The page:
How to benchmark salaries in 2023: An employer’s guide
Salary benchmarking is an important process that helps businesses stay competitive. However, analysing and comparing pay with the wider market can be time-intensive and complex. That's why this guide lays out the key steps your business can take to ensure your pay keeps pace with the market - and can help win over the talent you need.
With the UK feeling the pressure of the financial squeeze, employees need salaries that can keep pace with inflation and evolving job markets. For many workers, this isn’t the case, with recent ONS data outlining how pay is falling in real terms.
Salary benchmarking is an arduous process, but it’s worth it – not just to attract talent but to retain it. Almost three fifths (57%) of the people looking for a new job are looking for increased pay packages, according to Totaljobs’ Q4 2022 Hiring Trends Index.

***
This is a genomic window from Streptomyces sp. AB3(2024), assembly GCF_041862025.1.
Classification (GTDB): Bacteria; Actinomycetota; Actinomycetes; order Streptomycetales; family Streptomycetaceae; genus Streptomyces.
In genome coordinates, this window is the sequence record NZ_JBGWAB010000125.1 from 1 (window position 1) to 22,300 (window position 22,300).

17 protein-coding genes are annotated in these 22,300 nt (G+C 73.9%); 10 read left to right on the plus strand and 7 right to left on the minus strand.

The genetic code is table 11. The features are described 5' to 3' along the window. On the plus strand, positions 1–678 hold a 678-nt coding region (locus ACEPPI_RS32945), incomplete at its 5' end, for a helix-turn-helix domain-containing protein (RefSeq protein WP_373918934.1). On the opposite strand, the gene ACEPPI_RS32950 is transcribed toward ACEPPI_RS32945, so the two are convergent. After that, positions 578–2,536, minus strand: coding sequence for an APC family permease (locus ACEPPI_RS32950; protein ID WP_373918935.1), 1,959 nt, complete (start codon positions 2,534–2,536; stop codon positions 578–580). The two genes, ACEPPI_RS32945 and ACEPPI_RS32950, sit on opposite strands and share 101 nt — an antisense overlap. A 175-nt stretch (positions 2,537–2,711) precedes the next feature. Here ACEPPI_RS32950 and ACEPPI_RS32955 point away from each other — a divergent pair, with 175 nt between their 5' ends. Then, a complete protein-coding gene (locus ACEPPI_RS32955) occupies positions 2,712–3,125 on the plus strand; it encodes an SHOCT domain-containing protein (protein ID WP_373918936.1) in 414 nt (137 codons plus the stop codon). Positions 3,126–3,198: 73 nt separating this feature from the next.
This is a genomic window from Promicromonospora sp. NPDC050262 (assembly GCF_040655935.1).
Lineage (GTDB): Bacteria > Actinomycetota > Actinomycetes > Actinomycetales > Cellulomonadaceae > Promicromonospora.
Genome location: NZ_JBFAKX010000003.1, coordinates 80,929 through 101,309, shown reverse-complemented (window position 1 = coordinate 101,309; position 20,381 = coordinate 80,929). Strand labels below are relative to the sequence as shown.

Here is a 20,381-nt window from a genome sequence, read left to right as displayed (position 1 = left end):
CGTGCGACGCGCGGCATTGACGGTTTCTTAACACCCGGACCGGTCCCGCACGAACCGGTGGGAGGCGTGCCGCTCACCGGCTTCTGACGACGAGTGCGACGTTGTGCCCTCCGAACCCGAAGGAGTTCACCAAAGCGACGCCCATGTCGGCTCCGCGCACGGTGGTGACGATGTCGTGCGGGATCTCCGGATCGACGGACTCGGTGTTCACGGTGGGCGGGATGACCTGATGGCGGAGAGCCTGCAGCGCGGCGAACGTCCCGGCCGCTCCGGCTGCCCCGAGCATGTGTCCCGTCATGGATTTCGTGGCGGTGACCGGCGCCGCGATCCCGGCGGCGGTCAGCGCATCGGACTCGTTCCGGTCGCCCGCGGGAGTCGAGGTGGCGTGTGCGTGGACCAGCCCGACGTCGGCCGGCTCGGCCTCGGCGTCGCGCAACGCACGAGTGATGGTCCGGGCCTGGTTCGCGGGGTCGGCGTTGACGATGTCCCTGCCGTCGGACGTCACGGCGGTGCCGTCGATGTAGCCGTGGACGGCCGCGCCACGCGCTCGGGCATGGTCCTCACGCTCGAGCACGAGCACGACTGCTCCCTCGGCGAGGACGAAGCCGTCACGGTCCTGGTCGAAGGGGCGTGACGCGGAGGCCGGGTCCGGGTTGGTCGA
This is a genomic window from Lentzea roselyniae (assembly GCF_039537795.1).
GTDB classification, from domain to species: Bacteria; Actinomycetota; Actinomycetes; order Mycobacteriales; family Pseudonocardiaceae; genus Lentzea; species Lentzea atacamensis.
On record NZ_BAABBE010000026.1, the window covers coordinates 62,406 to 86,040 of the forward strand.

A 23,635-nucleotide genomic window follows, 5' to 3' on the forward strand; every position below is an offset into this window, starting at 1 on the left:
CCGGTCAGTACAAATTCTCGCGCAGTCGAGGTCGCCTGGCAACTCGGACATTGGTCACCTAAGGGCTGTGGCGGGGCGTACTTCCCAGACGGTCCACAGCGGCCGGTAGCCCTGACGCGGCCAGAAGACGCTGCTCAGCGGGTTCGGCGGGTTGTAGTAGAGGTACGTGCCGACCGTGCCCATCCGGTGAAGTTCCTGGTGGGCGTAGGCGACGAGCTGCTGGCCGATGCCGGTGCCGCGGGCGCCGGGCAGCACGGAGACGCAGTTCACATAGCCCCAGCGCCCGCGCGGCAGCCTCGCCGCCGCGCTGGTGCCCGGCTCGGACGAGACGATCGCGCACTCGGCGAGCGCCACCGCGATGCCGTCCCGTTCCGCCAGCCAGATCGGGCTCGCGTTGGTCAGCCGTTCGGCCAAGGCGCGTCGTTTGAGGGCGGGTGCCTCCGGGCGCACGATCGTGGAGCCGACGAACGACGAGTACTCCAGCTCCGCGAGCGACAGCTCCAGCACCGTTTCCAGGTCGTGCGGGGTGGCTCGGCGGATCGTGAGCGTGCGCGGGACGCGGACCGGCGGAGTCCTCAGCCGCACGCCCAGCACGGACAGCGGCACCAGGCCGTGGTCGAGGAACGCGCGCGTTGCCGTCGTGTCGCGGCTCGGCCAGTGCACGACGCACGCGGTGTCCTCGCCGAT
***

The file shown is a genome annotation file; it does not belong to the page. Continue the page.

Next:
Unfortunately, salary benchmarking isn’t as straightforward as upping remuneration at the request of staff. Businesses must understand the importance of this process while considering what is feasible for their budget – especially with inflation posing a challenge in meeting salary expectations.
As a first step, this guide gives an overview of how to benchmark salary.
What is salary benchmarking?
Salary or compensation benchmarking is a process that involves gathering data surrounding the responsibilities of each job within a company and the corresponding pay. This is then compared to job roles within the external market, helping businesses keep their salaries competitive.
Often, pay benchmarking also considers the overall compensation package of each job type, keeping track of additional rewards like bonuses and shares. But comparing basic pay alone helps to simplify the process.